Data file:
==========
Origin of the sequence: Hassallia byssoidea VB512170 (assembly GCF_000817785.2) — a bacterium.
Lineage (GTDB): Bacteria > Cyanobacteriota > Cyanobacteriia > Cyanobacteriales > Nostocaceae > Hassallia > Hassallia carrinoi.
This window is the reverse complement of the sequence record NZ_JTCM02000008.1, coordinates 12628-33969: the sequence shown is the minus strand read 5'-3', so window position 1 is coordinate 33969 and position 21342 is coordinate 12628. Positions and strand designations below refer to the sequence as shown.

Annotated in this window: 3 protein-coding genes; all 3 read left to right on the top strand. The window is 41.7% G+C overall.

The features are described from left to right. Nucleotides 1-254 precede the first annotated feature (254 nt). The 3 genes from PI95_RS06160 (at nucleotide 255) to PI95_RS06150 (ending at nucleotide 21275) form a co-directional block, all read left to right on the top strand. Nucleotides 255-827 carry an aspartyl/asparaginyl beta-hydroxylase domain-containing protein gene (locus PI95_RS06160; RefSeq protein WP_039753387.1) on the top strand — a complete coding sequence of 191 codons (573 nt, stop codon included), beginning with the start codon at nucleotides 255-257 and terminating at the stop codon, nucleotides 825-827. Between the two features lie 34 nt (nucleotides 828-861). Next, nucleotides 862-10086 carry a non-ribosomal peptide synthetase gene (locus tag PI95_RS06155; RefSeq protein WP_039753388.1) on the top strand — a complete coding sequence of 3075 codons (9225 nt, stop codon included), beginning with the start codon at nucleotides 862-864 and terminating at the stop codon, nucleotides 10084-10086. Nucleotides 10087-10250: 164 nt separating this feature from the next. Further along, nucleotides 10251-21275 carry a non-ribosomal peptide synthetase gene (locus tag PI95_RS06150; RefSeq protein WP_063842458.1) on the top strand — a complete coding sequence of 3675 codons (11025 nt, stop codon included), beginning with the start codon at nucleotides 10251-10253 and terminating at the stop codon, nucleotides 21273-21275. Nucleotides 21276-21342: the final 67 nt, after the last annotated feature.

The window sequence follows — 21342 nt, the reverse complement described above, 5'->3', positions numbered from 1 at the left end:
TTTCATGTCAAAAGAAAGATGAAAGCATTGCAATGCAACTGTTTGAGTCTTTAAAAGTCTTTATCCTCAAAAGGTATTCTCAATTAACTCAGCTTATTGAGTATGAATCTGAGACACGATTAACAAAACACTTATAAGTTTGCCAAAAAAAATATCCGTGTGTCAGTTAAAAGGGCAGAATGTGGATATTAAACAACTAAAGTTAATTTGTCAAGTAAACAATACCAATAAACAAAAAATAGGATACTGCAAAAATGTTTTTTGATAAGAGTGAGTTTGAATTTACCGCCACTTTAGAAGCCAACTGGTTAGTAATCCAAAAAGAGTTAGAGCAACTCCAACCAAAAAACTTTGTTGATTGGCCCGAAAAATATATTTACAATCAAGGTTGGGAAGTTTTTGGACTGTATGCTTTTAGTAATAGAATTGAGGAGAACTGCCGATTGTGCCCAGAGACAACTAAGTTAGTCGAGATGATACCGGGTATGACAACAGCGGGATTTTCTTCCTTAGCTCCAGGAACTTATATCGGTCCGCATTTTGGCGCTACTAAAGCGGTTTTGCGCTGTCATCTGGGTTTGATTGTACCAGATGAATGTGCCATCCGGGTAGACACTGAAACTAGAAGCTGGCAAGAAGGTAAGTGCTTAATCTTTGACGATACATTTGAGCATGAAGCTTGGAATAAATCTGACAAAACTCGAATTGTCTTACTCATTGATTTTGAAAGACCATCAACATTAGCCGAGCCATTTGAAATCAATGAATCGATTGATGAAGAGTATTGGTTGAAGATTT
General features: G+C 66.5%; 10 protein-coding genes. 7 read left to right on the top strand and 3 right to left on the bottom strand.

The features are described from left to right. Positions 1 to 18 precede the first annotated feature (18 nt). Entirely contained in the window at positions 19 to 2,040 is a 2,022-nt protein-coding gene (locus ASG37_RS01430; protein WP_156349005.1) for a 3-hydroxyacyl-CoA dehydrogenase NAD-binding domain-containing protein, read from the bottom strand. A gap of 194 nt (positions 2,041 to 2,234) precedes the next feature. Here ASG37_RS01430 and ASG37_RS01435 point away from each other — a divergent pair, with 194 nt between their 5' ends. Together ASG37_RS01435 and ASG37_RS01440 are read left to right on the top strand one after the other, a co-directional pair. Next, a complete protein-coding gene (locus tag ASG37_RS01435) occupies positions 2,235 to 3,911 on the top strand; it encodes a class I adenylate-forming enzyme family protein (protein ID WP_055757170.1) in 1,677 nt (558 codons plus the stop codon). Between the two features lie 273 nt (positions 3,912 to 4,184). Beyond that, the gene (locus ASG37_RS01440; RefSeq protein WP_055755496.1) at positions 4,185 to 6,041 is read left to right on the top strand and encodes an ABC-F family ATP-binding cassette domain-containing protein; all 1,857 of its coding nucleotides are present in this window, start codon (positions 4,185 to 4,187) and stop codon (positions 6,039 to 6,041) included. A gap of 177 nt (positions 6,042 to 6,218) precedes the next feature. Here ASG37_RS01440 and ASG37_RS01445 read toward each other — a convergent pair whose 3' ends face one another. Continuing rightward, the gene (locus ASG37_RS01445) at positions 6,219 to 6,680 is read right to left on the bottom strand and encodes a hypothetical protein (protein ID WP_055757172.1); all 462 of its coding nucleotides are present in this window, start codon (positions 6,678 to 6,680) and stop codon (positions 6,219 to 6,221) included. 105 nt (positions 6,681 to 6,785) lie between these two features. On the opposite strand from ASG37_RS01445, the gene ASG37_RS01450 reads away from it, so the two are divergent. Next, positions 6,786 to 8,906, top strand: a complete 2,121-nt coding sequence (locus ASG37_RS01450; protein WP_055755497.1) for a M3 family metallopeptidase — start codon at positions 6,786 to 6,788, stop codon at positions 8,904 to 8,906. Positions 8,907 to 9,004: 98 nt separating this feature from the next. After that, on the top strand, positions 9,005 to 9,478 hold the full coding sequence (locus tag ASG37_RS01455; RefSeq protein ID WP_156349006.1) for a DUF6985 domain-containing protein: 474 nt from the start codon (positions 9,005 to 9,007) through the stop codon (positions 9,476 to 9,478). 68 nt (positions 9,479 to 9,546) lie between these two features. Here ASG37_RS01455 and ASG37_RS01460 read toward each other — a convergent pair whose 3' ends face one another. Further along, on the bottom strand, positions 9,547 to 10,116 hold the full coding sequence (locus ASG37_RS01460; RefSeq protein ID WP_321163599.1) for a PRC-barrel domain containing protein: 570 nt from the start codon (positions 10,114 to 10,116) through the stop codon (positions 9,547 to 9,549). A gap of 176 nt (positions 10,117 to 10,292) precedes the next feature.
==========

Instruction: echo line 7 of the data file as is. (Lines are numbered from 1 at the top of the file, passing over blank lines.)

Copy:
TTTCATGTCAAAAGAAAGATGAAAGCATTGCAATGCAACTGTTTGAGTCTTTAAAAGTCTTTATCCTCAAAAGGTATTCTCAATTAACTCAGCTTATTGAGTATGAATCTGAGACACGATTAACAAAACACTTATAAGTTTGCCAAAAAAAATATCCGTGTGTCAGTTAAAAGGGCAGAATGTGGATATTAAACAACTAAAGTTAATTTGTCAAGTAAACAATACCAATAAACAAAAAATAGGATACTGCAAAAATGTTTTTTGATAAGAGTGAGTTTGAATTTACCGCCACTTTAGAAGCCAACTGGTTAGTAATCCAAAAAGAGTTAGAGCAACTCCAACCAAAAAACTTTGTTGATTGGCCCGAAAAATATATTTACAATCAAGGTTGGGAAGTTTTTGGACTGTATGCTTTTAGTAATAGAATTGAGGAGAACTGCCGATTGTGCCCAGAGACAACTAAGTTAGTCGAGATGATACCGGGTATGACAACAGCGGGATTTTCTTCCTTAGCTCCAGGAACTTATATCGGTCCGCATTTTGGCGCTACTAAAGCGGTTTTGCGCTGTCATCTGGGTTTGATTGTACCAGATGAATGTGCCATCCGGGTAGACACTGAAACTAGAAGCTGGCAAGAAGGTAAGTGCTTAATCTTTGACGATACATTTGAGCATGAAGCTTGGAATAAATCTGACAAAACTCGAATTGTCTTACTCATTGATTTTGAAAGACCATCAACATTAGCCGAGCCATTTGAAATCAATGAATCGATTGATGAAGAGTATTGGTTGAAGATTT